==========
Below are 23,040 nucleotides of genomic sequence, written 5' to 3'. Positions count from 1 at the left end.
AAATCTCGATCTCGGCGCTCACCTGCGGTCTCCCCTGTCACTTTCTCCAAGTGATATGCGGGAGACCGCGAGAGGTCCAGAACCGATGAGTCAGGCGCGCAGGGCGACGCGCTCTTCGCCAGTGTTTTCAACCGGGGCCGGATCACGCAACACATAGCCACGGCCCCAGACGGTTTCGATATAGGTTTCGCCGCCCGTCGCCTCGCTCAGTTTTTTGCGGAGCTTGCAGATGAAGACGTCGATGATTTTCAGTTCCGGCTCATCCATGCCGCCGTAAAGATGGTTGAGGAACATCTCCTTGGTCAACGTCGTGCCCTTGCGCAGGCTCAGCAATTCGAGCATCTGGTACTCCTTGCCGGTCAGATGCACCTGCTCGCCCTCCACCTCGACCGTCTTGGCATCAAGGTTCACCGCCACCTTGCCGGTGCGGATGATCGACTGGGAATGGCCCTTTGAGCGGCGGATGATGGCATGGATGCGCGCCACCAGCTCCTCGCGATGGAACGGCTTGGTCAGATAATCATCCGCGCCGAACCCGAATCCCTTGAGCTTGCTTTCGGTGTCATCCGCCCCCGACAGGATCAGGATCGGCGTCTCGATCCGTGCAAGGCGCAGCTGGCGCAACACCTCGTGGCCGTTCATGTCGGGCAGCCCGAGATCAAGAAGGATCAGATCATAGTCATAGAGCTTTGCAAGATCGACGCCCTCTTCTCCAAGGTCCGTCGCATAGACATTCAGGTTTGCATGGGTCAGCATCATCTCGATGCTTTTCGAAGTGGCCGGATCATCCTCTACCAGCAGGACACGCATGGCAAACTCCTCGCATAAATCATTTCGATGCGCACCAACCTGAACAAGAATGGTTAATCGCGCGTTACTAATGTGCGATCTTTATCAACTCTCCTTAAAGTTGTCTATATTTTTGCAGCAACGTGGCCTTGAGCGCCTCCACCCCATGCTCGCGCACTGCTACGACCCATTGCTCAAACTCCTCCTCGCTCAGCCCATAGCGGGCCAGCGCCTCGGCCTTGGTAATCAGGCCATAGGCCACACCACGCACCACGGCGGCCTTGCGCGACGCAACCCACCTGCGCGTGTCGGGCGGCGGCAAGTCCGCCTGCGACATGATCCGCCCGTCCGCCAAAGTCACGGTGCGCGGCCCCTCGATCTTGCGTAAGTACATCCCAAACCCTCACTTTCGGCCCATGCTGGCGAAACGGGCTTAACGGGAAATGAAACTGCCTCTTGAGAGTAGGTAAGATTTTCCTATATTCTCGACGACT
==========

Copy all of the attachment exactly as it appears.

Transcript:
Below are 23,040 nucleotides of genomic sequence, written 5' to 3'. Positions count from 1 at the left end.
AAATCTCGATCTCGGCGCTCACCTGCGGTCTCCCCTGTCACTTTCTCCAAGTGATATGCGGGAGACCGCGAGAGGTCCAGAACCGATGAGTCAGGCGCGCAGGGCGACGCGCTCTTCGCCAGTGTTTTCAACCGGGGCCGGATCACGCAACACATAGCCACGGCCCCAGACGGTTTCGATATAGGTTTCGCCGCCCGTCGCCTCGCTCAGTTTTTTGCGGAGCTTGCAGATGAAGACGTCGATGATTTTCAGTTCCGGCTCATCCATGCCGCCGTAAAGATGGTTGAGGAACATCTCCTTGGTCAACGTCGTGCCCTTGCGCAGGCTCAGCAATTCGAGCATCTGGTACTCCTTGCCGGTCAGATGCACCTGCTCGCCCTCCACCTCGACCGTCTTGGCATCAAGGTTCACCGCCACCTTGCCGGTGCGGATGATCGACTGGGAATGGCCCTTTGAGCGGCGGATGATGGCATGGATGCGCGCCACCAGCTCCTCGCGATGGAACGGCTTGGTCAGATAATCATCCGCGCCGAACCCGAATCCCTTGAGCTTGCTTTCGGTGTCATCCGCCCCCGACAGGATCAGGATCGGCGTCTCGATCCGTGCAAGGCGCAGCTGGCGCAACACCTCGTGGCCGTTCATGTCGGGCAGCCCGAGATCAAGAAGGATCAGATCATAGTCATAGAGCTTTGCAAGATCGACGCCCTCTTCTCCAAGGTCCGTCGCATAGACATTCAGGTTTGCATGGGTCAGCATCATCTCGATGCTTTTCGAAGTGGCCGGATCATCCTCTACCAGCAGGACACGCATGGCAAACTCCTCGCATAAATCATTTCGATGCGCACCAACCTGAACAAGAATGGTTAATCGCGCGTTACTAATGTGCGATCTTTATCAACTCTCCTTAAAGTTGTCTATATTTTTGCAGCAACGTGGCCTTGAGCGCCTCCACCCCATGCTCGCGCACTGCTACGACCCATTGCTCAAACTCCTCCTCGCTCAGCCCATAGCGGGCCAGCGCCTCGGCCTTGGTAATCAGGCCATAGGCCACACCACGCACCACGGCGGCCTTGCGCGACGCAACCCACCTGCGCGTGTCGGGCGGCGGCAAGTCCGCCTGCGACATGATCCGCCCGTCCGCCAAAGTCACGGTGCGCGGCCCCTCGATCTTGCGTAAGTACATCCCAAACCCTCACTTTCGGCCCATGCTGGCGAAACGGGCTTAACGGGAAATGAAACTGCCTCTTGAGAGTAGGTAAGATTTTCCTATATTCTCGACGACT